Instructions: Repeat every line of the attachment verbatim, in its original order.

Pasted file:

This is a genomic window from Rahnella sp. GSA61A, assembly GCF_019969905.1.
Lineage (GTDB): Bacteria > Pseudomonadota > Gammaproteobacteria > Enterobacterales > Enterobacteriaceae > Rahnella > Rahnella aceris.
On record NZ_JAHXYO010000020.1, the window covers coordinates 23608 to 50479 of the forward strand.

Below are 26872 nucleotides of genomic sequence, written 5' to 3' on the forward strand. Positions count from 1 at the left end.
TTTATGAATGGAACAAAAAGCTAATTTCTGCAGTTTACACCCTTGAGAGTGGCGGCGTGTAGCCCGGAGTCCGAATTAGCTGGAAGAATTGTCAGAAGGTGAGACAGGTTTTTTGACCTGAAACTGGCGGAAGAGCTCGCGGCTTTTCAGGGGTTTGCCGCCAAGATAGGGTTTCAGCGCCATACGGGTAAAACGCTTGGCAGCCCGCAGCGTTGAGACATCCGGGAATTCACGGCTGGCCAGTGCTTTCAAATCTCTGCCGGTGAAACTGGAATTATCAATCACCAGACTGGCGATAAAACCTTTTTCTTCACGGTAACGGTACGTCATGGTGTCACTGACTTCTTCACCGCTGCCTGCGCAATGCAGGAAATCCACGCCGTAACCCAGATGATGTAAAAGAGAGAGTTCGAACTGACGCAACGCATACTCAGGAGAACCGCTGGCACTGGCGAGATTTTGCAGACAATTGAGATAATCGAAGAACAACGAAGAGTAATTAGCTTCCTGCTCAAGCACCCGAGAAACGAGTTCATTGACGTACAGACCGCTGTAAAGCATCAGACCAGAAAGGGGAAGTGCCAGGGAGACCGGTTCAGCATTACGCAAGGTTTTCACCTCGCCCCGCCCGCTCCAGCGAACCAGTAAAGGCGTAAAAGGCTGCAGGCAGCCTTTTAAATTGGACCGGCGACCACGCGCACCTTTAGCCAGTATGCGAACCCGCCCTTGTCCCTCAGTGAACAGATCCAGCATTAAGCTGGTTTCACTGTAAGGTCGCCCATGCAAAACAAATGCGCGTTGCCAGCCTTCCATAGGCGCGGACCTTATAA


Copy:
This is a genomic window from Rahnella sp. GSA61A, assembly GCF_019969905.1.
Lineage (GTDB): Bacteria > Pseudomonadota > Gammaproteobacteria > Enterobacterales > Enterobacteriaceae > Rahnella > Rahnella aceris.
On record NZ_JAHXYO010000020.1, the window covers coordinates 23608 to 50479 of the forward strand.

Below are 26872 nucleotides of genomic sequence, written 5' to 3' on the forward strand. Positions count from 1 at the left end.
TTTATGAATGGAACAAAAAGCTAATTTCTGCAGTTTACACCCTTGAGAGTGGCGGCGTGTAGCCCGGAGTCCGAATTAGCTGGAAGAATTGTCAGAAGGTGAGACAGGTTTTTTGACCTGAAACTGGCGGAAGAGCTCGCGGCTTTTCAGGGGTTTGCCGCCAAGATAGGGTTTCAGCGCCATACGGGTAAAACGCTTGGCAGCCCGCAGCGTTGAGACATCCGGGAATTCACGGCTGGCCAGTGCTTTCAAATCTCTGCCGGTGAAACTGGAATTATCAATCACCAGACTGGCGATAAAACCTTTTTCTTCACGGTAACGGTACGTCATGGTGTCACTGACTTCTTCACCGCTGCCTGCGCAATGCAGGAAATCCACGCCGTAACCCAGATGATGTAAAAGAGAGAGTTCGAACTGACGCAACGCATACTCAGGAGAACCGCTGGCACTGGCGAGATTTTGCAGACAATTGAGATAATCGAAGAACAACGAAGAGTAATTAGCTTCCTGCTCAAGCACCCGAGAAACGAGTTCATTGACGTACAGACCGCTGTAAAGCATCAGACCAGAAAGGGGAAGTGCCAGGGAGACCGGTTCAGCATTACGCAAGGTTTTCACCTCGCCCCGCCCGCTCCAGCGAACCAGTAAAGGCGTAAAAGGCTGCAGGCAGCCTTTTAAATTGGACCGGCGACCACGCGCACCTTTAGCCAGTATGCGAACCCGCCCTTGTCCCTCAGTGAACAGATCCAGCATTAAGCTGGTTTCACTGTAAGGTCGCCCATGCAAAACAAATGCGCGTTGCCAGCCTTCCATAGGCGCGGACCTTATAA